december 2012 by jerryking
Not All Bad - WSJ.com
February 20, 2003 | WSJ |By R. JAMES WOOLSEY
Europe 
june 2012 by jerryking
The Spirit of Enterprise - NYTimes.com
By DAVID BROOKS
December 1, 2011

Nations like Germany and the U.S. are rich primarily because of shared habits, values and social capital....People who work hard and play by the rules should have a fair shot at prosperity. Money should go to people on the basis of merit and enterprise. Self-control should be rewarded while laziness and self-indulgence should not. Community institutions should nurture responsibility and fairness.

This ethos is not an immutable genetic property, which can blithely be taken for granted. It’s a precious social construct, which can be undermined and degraded.

Right now, this ethos is being undermined from all directions. People see lobbyists diverting money on the basis of connections; they see traders making millions off of short-term manipulations; they see governments stealing money from future generations to reward current voters.

The result is a crisis of legitimacy. The game is rigged. Social trust shrivels. Effort is no longer worth it. The prosperity machine winds down....The real lesson from financial crises is that, at the pit of the crisis, you do what you have to do. You bail out the banks. You bail out the weak European governments. But, at the same time, you lock in policies that reinforce the fundamental link between effort and reward. And, as soon as the crisis passes, you move to repair the legitimacy of the system.

That didn’t happen after the American financial crisis of 2008.
David_Brooks  Europe  moral_hazards  euro_zone  European_Union  bailouts  gaming_the_system  values  social_capital  social_fabric  social_cohesion  covenants  legitimacy  social_trust  social_contract  laziness  self-indulgence  self-control  undermining_of_trust  locked_in  financial_crises 
december 2011 by jerryking
Portugal begs former colony Angola for a bailout.
For Sale: Europe Begs Its Former Vassals for a Bailout

By Michael Moran

| Posted Wednesday, Nov. 23, 2011,
BRIC  Europe  austerity  cutbacks  debt  Portugal  Angola 
november 2011 by jerryking
China should throw Europe a lifeline - The Globe and Mail
WEI GU
Reuters Breakingviews
Published Thursday, Oct. 27, 2011
debt_crisis  Europe  China 
october 2011 by jerryking
Truck wash updates
Feb2009 | Truck & Driver | Anonymous
EBSCOhost  Awash  Europe 
june 2011 by jerryking
Pharma Edges Toward 'Patent Cliff' - WSJ.com
JUNE 15, 2011, By STEN STOVALL.

The European pharmaceuticals sector has long been chugging toward a
so-called patent cliff, when many top-selling drugs will lose legal
protection, unleashing generic versions onto markets that will sap
billions of dollars of revenue from "Big Pharma." The cliff is fast
approaching. White-knuckled investors have been hoping that drug makers
would have found replacement products by now or adequately diversified
themselves to withstand the impact. Indeed, some are better placed, and
some already have taken much of the hit, such as GlaxoSmithKline PLC,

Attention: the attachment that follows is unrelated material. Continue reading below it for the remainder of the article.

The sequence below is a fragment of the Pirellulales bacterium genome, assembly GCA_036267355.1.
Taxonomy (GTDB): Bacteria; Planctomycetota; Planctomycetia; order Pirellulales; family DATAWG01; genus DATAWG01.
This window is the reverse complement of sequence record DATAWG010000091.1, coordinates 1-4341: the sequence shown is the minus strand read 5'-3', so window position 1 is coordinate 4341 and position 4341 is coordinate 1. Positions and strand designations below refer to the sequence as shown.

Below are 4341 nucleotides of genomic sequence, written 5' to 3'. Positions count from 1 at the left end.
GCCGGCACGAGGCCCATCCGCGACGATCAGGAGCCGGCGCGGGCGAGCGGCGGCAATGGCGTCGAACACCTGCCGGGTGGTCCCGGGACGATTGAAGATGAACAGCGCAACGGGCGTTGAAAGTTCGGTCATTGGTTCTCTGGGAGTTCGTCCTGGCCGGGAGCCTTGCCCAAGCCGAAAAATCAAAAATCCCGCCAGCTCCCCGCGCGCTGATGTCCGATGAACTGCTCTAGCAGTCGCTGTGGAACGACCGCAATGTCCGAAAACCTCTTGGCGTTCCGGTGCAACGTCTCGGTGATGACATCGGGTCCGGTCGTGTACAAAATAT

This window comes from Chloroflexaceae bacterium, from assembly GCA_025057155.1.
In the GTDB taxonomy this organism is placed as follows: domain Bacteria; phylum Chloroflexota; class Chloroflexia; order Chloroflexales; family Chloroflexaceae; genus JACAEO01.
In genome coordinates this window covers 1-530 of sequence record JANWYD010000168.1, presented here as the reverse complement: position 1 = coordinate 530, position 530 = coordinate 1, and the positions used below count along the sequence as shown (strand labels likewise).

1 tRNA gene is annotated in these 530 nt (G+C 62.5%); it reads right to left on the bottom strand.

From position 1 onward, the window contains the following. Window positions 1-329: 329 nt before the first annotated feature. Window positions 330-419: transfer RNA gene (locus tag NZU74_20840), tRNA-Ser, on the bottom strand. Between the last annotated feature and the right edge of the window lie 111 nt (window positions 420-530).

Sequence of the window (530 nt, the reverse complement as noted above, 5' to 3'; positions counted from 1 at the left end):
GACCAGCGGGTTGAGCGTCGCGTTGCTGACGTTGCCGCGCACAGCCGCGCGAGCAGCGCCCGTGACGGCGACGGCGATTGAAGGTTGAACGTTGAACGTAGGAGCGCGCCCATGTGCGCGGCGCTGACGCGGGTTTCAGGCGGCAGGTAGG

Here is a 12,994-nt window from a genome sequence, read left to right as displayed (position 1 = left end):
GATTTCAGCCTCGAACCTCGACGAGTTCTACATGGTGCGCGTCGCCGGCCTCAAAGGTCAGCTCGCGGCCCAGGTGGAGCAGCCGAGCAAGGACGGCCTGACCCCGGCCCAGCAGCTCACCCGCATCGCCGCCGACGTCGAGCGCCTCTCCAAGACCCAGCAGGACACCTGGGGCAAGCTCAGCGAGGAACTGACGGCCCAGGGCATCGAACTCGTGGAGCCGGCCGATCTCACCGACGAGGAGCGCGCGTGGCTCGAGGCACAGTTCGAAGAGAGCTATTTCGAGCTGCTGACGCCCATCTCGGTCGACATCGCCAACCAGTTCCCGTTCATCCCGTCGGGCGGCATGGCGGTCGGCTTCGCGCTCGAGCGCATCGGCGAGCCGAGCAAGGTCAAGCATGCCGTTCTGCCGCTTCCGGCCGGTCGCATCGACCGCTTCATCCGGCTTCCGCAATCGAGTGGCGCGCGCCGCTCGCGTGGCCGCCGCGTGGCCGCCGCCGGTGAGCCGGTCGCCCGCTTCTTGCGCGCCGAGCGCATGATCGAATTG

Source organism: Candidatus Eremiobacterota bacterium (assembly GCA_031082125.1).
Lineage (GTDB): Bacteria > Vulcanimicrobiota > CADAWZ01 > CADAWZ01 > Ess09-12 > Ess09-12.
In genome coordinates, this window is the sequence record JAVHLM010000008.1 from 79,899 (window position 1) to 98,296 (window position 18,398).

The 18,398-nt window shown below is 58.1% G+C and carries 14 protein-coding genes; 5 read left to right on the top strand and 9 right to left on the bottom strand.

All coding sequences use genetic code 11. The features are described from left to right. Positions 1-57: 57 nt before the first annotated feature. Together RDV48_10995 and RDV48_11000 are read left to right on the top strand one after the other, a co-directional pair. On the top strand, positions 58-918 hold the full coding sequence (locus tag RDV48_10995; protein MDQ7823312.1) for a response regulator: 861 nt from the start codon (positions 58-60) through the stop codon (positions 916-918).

which also has hopefully put behind it exposure to huge legal claims
regarding its once top-selling diabetes drug Avandia. Still, an
estimated $250 billion in sales is at risk through 2015, according to
data from Internet pharmaceuticals consultancy EvaluatePharma.
patents  pharmaceutical_industry  expirations  Europe 
june 2011 by jerryking
globeadvisor.com: Cracking the challenging European market
September 2, 2010 | Globe & Mail | CATHERINE McLEAN
Special to The Globe and Mail
A wide variety of languages, laws and consumer needs can be obstacles to
working across the pond. A Calgary maker of bicycle carts rides tandem
with a German partner, and gains valuable insights
bicycles  diversification  exporting  market_entry  Europe  consumer_needs 
september 2010 by jerryking
Buffett reveals European strategy: It's all in the family
Apr 24, 2008 | The Globe and Mail. pg. B.14 | Josh P.
Hamilton. ``Billionaire Warren Buffett, who will embark on a four-city
European trip next month to meet with owners of family businesses, has
for years been laying the groundwork for an acquisition in Europe.

At the centre of that effort is Angelo Moratti, scion of the founding
family of Italian energy company Saras SpA. Mr. Moratti is helping to
organize a tour that is scheduled to take the Berkshire Hathaway Inc.
chairman to Milan, Madrid, Frankfurt and Lausanne in the third week of
May.`` ...`Mr. Moratti is a "bird dog" who may be able to point Mr.
Buffett to profitable ventures in Europe, said Tom Russo, who helps
manage more than $3-billion, including Berkshire shares.``
ProQuest  Warren_Buffett  family-owned_businesses  Europe  scouting 
september 2010 by jerryking
FT.com / Reportage - A venture capitalist’s European mission
April 24 2010 | Financial Times | By Jonathan Moules who profiles Saul Klein of Index Ventures.
venture_capital  start_ups  Europe 
april 2010 by jerryking
Innovation sets the trend:
Mar 26, 2001 | Financial Times pg. 06 | by Gillian Cribbs.
The numbers in Europe may not be impressive compared with the US, but
some companies in Europe are displaying a greater degree of
sophistication in the way they are setting up corporate universities;
[Surveys edition]
Freshbooks  corporate_universities  Europe  online_training 
november 2009 by jerryking
Ahmadinejad's routine
21/10/06 G&M op-ed.

Muslim silence in the face of Mr. Ahmadinejad's foolish rants is highly
damaging. Unopposed, such dangerous radicals as Mr. Ahmadinejad may
appear to be speaking for a large portion of the Islamic world. That
helps no one, least of all Muslims.
Europe  op_ed  Iran  Ahmadinejad  Muslim  silence  moderates  anti-Semitism  double_standards 
february 2009 by jerryking
What ails Europe?
Friday, June 17, 2005 WSJ op-ed by historian Paul Johnson.
In a must-read editorial in today's Wall Street Journal, historian Paul Johnson lays out what ails Europe today.
History  op-ed  Europe  historians 
february 2009 by jerryking